Nicholas Ray’s In a Lonely Place (1950) stands out among other noir films. This isn’t a surprise: Ray’s vision often goes beyond genre and usual script expectations. It never follows a formula but a desire to enter into a character’s interior anguish and fragmented soul. Nothing’s idealized, and romance is always coupled by the harsh reality of life. For Ray, a character must embrace the inevitability of pain and suffering.E
The image of Humphrey Bogart has been stamped into the American consciousness, namely masculinity and indifference, yet perfectly capable of great love. We see Bogart moving from coldness to warmth to the final declaration of love. A man, whose cold masculinity gets in the way only to be changed by a woman. This isn’t true of his role in In a Lonely Place.
Bogart plays Dixon Steele, a Hollywood screenwriter who fights the inhumanity of the Hollywood machine, while dependent on it. He’s usually tasked with adapting books into scripts, and hasn’t had a success in a few years. He refuses to write “popcorn” movie scripts and yearns for a higher form of art. This attitude has made him volatile and disagreeable among his so-called colleagues and his agent. They put up with him and accept his outbursts as inevitable events.
Dix has been tasked to adapt a novel that he doesn’t particularly want to read. While at a restaurant, a hat-check girl, Mildred Atkinson, is enthralled by the same novel. Professing either laziness or self-importance, Dix asks Mildred to tell him the story of the novel so he doesn’t have to read it. Mildred agrees and, although slightly nervous at first (after all, she is invited to Dix’s place), she’s happy to help out.
Mildred’s straight-laced. She’s not interested in sexual innuendos. She asks for ginger ale with a twist of lemon, and keeps her encounter with Dix wholesome and professional. After the task has been completed, Mildred leaves. Dix’s gallantry was asleep at the time, and instead of taking her home or calling for a cab, he accepts Mildred’s decision to go to the cab stand by herself.
Things appear to be going fine for Dix, until an old army buddy (now a police detective), Brub Nicolai, calls on him early in the morning. He informs him that he needs to go to the police station: Mildred’s been found murdered and Dix is the primary suspect. Dix doesn’t take this seriously at all, and laughs it off.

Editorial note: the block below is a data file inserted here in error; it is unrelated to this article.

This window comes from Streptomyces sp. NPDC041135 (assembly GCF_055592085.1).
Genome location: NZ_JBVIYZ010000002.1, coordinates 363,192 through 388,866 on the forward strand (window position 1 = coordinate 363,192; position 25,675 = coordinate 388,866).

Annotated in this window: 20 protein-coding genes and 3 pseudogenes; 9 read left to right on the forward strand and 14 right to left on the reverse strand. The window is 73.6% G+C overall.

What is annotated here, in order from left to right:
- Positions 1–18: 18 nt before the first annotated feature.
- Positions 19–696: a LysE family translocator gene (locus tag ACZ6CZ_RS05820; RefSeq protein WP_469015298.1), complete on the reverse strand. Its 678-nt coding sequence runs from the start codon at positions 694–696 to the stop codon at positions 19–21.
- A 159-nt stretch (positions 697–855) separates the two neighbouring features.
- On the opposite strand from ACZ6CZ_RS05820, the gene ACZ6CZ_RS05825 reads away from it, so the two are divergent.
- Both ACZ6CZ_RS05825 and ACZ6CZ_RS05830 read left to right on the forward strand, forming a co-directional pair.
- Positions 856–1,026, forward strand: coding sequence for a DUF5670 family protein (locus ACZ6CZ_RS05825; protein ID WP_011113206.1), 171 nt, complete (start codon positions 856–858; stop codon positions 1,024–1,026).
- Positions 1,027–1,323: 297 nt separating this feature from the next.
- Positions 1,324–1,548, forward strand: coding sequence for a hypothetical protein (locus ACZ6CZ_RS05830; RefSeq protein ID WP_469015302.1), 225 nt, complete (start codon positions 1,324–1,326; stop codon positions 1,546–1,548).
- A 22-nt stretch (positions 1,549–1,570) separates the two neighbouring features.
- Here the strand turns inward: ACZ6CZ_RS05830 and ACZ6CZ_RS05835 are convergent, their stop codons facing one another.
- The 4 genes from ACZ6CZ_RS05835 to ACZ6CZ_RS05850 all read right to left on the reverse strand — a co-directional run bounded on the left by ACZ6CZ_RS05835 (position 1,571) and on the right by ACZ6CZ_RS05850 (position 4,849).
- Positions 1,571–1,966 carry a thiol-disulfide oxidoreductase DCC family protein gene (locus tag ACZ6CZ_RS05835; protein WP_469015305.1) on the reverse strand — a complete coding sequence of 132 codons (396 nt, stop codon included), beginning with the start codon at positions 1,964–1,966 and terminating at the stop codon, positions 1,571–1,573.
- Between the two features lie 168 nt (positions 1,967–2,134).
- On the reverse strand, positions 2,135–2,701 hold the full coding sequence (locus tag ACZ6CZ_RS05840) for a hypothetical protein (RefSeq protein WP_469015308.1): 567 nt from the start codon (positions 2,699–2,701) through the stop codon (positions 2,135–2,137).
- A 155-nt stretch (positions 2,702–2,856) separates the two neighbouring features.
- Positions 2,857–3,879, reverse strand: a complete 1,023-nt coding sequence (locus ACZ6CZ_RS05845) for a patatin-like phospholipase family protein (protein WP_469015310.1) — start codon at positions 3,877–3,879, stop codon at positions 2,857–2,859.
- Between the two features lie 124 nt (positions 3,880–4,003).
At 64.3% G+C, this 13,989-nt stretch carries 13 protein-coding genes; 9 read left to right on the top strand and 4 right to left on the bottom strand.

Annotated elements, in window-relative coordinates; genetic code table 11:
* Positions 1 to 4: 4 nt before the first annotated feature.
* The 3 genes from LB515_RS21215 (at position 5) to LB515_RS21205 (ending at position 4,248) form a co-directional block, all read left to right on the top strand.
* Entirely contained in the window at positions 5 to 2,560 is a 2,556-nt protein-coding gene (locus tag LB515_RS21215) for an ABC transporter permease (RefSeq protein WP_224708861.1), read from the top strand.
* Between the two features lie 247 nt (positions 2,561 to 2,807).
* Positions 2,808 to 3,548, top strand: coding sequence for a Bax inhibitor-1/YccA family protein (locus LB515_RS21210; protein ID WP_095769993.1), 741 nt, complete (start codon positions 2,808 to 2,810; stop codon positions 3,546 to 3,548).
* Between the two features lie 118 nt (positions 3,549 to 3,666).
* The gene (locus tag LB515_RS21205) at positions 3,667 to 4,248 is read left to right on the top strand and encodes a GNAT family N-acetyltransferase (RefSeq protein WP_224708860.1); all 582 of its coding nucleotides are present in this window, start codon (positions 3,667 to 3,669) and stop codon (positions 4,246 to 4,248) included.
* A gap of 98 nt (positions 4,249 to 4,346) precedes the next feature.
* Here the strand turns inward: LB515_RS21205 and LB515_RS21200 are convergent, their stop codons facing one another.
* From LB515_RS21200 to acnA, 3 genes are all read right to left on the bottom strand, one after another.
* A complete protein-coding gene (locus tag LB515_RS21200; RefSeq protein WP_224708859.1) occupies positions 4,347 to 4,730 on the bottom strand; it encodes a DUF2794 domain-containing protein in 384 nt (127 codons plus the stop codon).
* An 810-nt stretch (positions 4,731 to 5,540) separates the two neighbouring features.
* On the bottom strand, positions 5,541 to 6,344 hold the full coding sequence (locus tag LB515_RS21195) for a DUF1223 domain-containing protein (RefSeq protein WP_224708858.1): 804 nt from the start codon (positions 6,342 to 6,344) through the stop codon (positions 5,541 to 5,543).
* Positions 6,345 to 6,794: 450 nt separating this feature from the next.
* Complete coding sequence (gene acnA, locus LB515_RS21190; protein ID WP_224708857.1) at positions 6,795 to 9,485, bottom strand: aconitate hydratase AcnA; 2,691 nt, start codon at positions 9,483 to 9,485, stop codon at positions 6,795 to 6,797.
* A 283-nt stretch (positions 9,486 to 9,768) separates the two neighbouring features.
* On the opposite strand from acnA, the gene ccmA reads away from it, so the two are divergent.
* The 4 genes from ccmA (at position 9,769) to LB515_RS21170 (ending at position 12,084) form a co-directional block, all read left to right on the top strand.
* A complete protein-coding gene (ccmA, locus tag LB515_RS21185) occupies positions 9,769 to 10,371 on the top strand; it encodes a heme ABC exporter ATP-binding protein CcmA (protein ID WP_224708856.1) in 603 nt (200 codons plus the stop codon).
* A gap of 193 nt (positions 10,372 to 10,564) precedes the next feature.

Despite the great line of Hollywood “friends,” Dix is a lonely man with no alibi, until a beautiful woman, Laurel Gray (Gloria Grahame) who lives in the same apartment complex, provides a truthful alibi for him. She’s attracted to him, and Dix’s initial attraction to Laurel is borne purely out of self-centeredness. Laurel plays the femme fatale at the beginning of the film: she delivers typical noir one-liners, she plays hard to get, and one gets an impression that she has much to hide about her life. But then, Nicholas Ray takes the usual noir trope and turns it upside down.
Dix and Laurel become a couple enjoying their newfound domesticity. Laurel helps him and takes care of him so he can finish adapting the script. Dix has dug himself out of depression and it seems he can feel love again. The loneliness has exited the stage, and for the first time, Dix can breathe the air of love and compassion.
Still, something dark lies beneath. Brub and Captain Lochner keep pursuing him as the primary suspect, and Dix’s increasing frustration of being labeled as a murderer wears him down. His default position is anger and volatility. As the mental violence ascends, so does Laurel’s suspicion. Could he have murdered Mildred Atkinson? Is she the next victim? Or is she imagining everything?
In a Lonely Place is like a beautiful dream that’s punctuated by a nightmare. Ray creates a world dependent on solid objects and solid people. Bogart is rough and ugly; the cleaning lady always has a cigarette in the corner of her mouth as she’s trying to vacuum; even the phone and the clock impose their physicality. Yet it’s Grahame’s Laurel that brings a dreaminess into the fold. As her fear grows, her anguish becomes yearning for love. Her emotion takes on an ethereal quality and appears to be hovering above the apartment complex courtyard, a reminder for Dix on how brutish he is.
But is he? Who created him? Did he willingly choose to be a brute, a man who could’ve easily killed Mildred, and almost kills Laurel? Or did everyone around him create the brute by affirming suggestions of interior darkness?
Without a doubt, Dixon Steele is a tortured man. He’s perpetually in a lonely place, using indifference and humor to deflect from interior struggle. But the society that surrounds him fails to understand him, and in turn, he refuses to reveal his authentic self in order to be understood. Bogart transcends the art of acting. His performance as Steele comes from a spiritual place with winding paths of the self that wish to be hidden. It’s as if both Steele and Bogart simultaneously scream: “Leave me alone!” and in the same breath, “Please understand me!”
In a Lonely Place isn’t just a noir. It’s an existential tragedy that could’ve been written by Albert Camus. Borne out of post-war consciousness, the film delves into the unbearable burden of the self that oscillates between vitality and acedia. By the end of the film, Dix’s brokenness has nowhere to go but into the abyss. The possibility of being and love is always around the corner, but it’s out of the view for Dixon Steele.